By Chris Bruce
Nov. 30 — The U.S. Supreme Court Nov. 30 denied separate petitions by borrowers who said JPMorgan Chase Bank, N.A., and Ocwen Loan Servicing took unlawful action against them.
In the JPMorgan case, the justices refused to hear an appeal from a Jan. 30 ruling by the California Court of Appeal against Kirk and Dawn Carmichael, who challenged the constitutionality of Section 437c of the California Code of Civil Procedure.
JPMorgan won a ruling under Section 437c after seeking to cancel documents filed by the Carmichaels that JPMorgan said were unauthorized and fraudulent.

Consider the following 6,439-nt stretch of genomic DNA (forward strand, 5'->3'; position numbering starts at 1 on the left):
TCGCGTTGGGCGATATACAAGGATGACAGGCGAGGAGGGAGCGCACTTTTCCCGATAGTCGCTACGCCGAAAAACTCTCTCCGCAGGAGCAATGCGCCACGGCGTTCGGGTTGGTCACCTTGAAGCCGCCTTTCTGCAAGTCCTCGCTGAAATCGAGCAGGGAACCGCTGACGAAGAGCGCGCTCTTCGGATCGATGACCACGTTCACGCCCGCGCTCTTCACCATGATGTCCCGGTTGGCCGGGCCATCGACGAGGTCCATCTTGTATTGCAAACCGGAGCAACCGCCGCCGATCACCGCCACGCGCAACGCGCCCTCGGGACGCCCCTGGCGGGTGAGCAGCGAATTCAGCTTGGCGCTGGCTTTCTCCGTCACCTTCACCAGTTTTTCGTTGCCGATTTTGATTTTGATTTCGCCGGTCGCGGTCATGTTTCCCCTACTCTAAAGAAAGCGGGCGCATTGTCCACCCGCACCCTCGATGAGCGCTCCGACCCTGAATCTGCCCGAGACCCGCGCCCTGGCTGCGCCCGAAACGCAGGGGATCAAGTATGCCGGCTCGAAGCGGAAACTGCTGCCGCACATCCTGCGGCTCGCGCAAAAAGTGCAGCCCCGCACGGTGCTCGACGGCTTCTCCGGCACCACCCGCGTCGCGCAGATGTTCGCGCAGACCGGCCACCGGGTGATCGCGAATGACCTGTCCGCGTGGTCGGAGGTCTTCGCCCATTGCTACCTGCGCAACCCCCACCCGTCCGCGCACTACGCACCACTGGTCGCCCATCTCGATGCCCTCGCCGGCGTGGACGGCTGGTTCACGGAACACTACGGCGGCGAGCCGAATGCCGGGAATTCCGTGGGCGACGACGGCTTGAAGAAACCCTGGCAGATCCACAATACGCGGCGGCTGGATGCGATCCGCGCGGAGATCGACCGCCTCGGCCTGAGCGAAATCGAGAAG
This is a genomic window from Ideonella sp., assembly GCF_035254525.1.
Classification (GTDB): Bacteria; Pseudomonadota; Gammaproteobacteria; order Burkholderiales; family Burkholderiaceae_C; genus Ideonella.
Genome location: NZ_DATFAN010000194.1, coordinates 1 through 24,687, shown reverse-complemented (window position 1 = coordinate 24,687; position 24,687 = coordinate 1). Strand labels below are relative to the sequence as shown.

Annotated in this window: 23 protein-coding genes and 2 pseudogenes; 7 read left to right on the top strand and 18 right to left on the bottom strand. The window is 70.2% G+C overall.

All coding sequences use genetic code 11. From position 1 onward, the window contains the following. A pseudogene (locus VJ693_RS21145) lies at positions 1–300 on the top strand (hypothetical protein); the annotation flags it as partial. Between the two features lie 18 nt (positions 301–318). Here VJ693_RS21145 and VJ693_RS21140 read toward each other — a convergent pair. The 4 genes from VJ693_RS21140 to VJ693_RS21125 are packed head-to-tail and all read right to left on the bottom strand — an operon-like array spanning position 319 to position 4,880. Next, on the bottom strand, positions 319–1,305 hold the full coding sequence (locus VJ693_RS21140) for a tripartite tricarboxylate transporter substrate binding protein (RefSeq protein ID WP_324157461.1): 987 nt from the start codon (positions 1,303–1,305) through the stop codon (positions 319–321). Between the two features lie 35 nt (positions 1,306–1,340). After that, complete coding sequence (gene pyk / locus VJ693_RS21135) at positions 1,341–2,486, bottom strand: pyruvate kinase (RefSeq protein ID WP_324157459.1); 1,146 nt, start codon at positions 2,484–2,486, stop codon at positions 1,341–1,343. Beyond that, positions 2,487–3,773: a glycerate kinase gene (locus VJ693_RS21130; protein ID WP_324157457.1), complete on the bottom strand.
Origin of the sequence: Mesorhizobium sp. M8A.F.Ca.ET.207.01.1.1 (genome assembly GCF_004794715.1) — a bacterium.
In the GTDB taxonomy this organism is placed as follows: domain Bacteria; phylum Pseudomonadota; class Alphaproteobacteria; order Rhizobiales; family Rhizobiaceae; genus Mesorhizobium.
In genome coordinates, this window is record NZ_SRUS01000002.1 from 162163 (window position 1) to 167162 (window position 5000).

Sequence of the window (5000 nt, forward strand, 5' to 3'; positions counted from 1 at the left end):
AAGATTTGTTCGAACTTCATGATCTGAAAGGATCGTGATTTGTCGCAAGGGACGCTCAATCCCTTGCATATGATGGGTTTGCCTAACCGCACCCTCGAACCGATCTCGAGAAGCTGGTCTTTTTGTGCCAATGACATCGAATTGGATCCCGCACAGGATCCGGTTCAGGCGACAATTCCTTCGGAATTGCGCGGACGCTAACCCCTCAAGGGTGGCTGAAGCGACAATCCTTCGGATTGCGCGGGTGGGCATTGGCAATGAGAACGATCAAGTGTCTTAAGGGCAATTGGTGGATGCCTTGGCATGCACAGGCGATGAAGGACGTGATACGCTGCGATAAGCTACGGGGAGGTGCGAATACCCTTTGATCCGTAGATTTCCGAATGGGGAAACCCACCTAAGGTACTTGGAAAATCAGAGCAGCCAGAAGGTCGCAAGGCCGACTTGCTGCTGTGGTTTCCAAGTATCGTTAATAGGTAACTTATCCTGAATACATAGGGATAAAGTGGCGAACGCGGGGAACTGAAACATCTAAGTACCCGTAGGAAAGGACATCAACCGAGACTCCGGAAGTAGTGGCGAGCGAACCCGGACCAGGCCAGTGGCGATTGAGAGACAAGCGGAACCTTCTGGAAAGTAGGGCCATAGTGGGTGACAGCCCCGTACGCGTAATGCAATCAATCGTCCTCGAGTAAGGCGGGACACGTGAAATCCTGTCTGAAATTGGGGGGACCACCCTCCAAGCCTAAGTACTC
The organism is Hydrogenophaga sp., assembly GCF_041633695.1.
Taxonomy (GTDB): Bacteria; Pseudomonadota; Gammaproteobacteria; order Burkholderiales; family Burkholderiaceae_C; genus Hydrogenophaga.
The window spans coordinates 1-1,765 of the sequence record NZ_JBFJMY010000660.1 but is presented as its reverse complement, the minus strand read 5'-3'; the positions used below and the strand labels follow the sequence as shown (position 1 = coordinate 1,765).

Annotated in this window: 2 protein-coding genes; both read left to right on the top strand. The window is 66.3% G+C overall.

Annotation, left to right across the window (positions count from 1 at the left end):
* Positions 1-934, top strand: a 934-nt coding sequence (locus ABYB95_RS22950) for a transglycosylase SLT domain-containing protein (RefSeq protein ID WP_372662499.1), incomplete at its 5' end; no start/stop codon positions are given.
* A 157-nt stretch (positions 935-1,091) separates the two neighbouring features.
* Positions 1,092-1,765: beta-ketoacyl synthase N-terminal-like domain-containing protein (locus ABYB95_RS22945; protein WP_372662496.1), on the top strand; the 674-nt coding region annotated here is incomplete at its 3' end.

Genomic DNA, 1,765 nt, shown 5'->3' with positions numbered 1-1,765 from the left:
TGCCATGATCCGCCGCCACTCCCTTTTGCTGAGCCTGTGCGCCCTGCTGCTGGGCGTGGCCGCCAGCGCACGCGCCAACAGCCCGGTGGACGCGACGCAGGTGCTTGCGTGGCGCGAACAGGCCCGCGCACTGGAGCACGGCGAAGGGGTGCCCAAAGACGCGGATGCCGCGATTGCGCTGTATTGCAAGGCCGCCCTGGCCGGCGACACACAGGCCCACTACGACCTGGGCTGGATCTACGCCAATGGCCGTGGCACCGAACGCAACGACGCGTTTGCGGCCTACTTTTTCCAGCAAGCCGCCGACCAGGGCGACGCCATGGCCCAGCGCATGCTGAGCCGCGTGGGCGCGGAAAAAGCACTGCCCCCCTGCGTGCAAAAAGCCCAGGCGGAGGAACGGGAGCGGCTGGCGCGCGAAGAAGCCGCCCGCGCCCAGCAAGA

In the Ocwen case, the Supreme Court declined to hear an appeal from an unpublished June 9 decision by the U.S. Court of Appeals for the Fifth Circuit (Leonard v. Ocwen Loan Servicing, U.S., No. 15-cv-00452, cert. denied, 11/30/15).
The case involved claims by Gary and Sang Leonard that Ocwen filed a foreclosure action too late. A company that serviced their loan before Ocwen took over had accelerated the note.
Ocwen decided not to pursue accelerated payments. The Leonards argued that choice brought the matter under a statute of limitations that barred Ocwen's later decision to foreclose, but the Fifth Circuit disagreed.
To contact the reporter on this story: Chris Bruce in Washington at email@example.com
To contact the editor responsible for this story: Seth Stern at firstname.lastname@example.org
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